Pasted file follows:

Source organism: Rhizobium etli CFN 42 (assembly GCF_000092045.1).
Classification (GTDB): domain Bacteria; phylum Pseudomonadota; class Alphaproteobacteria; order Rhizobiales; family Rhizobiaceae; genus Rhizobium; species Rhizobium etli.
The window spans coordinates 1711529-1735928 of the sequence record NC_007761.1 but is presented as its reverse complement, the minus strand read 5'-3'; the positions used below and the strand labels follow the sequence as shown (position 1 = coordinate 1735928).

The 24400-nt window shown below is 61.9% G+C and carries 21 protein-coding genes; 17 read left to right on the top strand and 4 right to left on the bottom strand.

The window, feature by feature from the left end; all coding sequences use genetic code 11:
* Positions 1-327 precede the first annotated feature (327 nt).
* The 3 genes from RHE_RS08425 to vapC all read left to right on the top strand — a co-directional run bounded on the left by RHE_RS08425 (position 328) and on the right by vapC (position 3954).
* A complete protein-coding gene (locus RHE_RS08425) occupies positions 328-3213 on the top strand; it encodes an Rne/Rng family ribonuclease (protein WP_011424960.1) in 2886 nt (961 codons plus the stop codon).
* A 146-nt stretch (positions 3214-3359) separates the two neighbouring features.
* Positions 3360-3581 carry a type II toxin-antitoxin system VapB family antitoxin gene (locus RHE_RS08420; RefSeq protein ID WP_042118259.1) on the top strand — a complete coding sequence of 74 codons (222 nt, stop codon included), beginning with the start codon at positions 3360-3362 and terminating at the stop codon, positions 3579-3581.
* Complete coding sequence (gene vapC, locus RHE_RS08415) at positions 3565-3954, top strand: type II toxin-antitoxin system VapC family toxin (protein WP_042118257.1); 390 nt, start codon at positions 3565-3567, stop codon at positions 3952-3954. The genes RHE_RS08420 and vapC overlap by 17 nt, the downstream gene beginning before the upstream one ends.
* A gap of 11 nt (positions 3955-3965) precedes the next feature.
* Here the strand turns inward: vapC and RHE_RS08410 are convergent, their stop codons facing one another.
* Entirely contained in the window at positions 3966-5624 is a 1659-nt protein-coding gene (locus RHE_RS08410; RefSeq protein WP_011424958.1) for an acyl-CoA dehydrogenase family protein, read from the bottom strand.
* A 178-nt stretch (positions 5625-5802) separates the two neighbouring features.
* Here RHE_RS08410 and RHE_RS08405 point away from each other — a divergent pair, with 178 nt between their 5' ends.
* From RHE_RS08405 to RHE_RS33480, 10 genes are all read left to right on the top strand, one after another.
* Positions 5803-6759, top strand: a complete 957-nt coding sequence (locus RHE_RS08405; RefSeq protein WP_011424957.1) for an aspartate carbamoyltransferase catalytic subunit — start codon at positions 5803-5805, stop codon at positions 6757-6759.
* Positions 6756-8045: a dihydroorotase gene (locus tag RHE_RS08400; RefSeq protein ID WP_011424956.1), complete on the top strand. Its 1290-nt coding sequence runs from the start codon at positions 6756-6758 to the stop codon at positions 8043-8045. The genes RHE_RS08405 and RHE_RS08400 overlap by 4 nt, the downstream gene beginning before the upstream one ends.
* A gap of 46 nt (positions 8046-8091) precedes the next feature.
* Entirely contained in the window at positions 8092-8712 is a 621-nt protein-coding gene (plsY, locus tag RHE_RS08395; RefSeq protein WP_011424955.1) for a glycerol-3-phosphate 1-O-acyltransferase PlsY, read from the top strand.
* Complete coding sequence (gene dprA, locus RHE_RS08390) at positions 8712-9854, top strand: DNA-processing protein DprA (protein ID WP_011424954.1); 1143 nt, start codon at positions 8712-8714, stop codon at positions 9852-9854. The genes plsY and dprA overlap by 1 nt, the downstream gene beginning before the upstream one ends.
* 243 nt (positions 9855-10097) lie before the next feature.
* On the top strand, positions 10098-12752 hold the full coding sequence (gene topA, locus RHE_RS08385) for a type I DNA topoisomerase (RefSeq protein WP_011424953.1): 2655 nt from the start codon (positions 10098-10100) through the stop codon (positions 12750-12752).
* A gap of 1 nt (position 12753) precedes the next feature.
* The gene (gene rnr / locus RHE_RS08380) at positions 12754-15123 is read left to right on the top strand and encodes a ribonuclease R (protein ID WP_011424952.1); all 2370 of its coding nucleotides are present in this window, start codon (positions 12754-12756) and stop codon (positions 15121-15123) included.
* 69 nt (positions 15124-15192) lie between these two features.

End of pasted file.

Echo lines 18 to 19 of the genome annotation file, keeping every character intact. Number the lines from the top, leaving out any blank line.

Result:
* Positions 5803-6759, top strand: a complete 957-nt coding sequence (locus RHE_RS08405; RefSeq protein WP_011424957.1) for an aspartate carbamoyltransferase catalytic subunit — start codon at positions 5803-5805, stop codon at positions 6757-6759.
* Positions 6756-8045: a dihydroorotase gene (locus tag RHE_RS08400; RefSeq protein ID WP_011424956.1), complete on the top strand. Its 1290-nt coding sequence runs from the start codon at positions 6756-6758 to the stop codon at positions 8043-8045. The genes RHE_RS08405 and RHE_RS08400 overlap by 4 nt, the downstream gene beginning before the upstream one ends.